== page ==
Zines of the Airwaves:
ROX: TV Show of the Millenium
By Terry Gilmer
Zines and public access TV both serve as an outlet for the public to express themselves when they may not otherwise have the opportunity to do so. Since a small group or a single person often makes them they both have a very personal feel. They can be focused on a very small audience and don’t have to pander to a broad demographic. Zines and public access only have to satisfy the people who make them. Neither resembles a corporate-owned magazine or network TV show. Where’s the love in something like Newsweek or “Veronica’s Closet?”
Public access TV began back in the ’70s when cable companies first began setting up shop in American cities. Local governments argued that if they were to award exclusive franchises to these cable companies, they had to give something back to the community in return. I still find it amazing that city leaders once had the balls to demand business monopolies give something back to its residents. This would be like demanding that Microsoft give free web tutorials and free websites (without ads) to its users.
Sure, there’s lots of dreck on your public access channels. Local residents can be as brain dead as any network TV executive. In order to find the occasional gem on your local origination channel, you’ll have to wade through dozens of religious shows, school productions, talk shows and lots of other “talking heads” types of programs. But, amongst them are programs so original, so entertaining, so thought provoking that they never could have been aired on network TV. If there is a perfect blend between zines and public access then it is a TV show called “ROX.”
“ROX” isn’t a TV show in the conventional sense. It’s not a sitcom or a talk show or anything that can be easily sorted into a category. It’s basically the real-life exploits of a group of twenty-somethings in the college town of Bloomington, Indiana. “ROX” first aired between 1992 and 1995 but still pops up occasionally at film festivals and on other access channels. The closest thing you could compare it to is MTV’s The Real World except “ROX” isn’t contrived and doesn’t suck.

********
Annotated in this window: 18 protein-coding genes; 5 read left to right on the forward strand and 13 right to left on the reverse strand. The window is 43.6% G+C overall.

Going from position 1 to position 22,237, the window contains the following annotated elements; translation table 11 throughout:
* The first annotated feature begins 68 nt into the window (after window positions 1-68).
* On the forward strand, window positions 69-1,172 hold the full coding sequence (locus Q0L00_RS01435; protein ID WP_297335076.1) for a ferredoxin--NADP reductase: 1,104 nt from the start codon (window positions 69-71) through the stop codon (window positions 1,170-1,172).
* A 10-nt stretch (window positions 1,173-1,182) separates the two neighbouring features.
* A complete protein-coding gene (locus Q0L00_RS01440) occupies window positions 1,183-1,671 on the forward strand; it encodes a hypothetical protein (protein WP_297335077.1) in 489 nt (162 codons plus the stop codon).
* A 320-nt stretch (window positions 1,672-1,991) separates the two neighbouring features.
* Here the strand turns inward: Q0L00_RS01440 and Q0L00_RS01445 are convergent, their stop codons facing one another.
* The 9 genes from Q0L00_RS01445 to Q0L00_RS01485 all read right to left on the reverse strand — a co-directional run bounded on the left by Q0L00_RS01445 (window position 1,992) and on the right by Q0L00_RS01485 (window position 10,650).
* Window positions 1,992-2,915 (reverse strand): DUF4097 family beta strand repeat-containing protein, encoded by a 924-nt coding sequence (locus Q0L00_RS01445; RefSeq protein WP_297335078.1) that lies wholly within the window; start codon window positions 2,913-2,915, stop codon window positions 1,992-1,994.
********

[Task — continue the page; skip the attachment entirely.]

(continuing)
The cast grows and changes from week to week with the two constants being the show’s co-hosts Joe Nickell and Bart Everson. Joe and Bart armed with a Hi8 video camera film themselves along with their friends and loved ones and sound off about anything on their minds. It sounds simple enough but as anyone who’s familiar with zines will tell you, it’s all in the presentation and “ROX” presents itself well.
It’s a page out of collegiate, off-campus living where the typical meal consists of coffee, cigarettes and cheesy macaroni. The show makes you feel as if the gang from “ROX” were your actual friends, or better than your real friends, and that they made the show just for you. It’s hip in an early ’90s, grunge aesthetic kind of way. “ROX” is sexy like Winona Ryder, cool like Eddie Vedder and smart like Janeane Garofalo.
The show’s main claim-to-fame is an episode titled “J&B Get Baked” dealing with marijuana legalization. But don’t get the wrong idea, “ROX” isn’t a show where a bunch of dopey guys sit around and get stoned while listening to Pink Floyd and discussing why the castaways couldn’t get off the island. It’s more of a show that speaks out against corporate greed, mindless conformity and middle-American hypocrisy.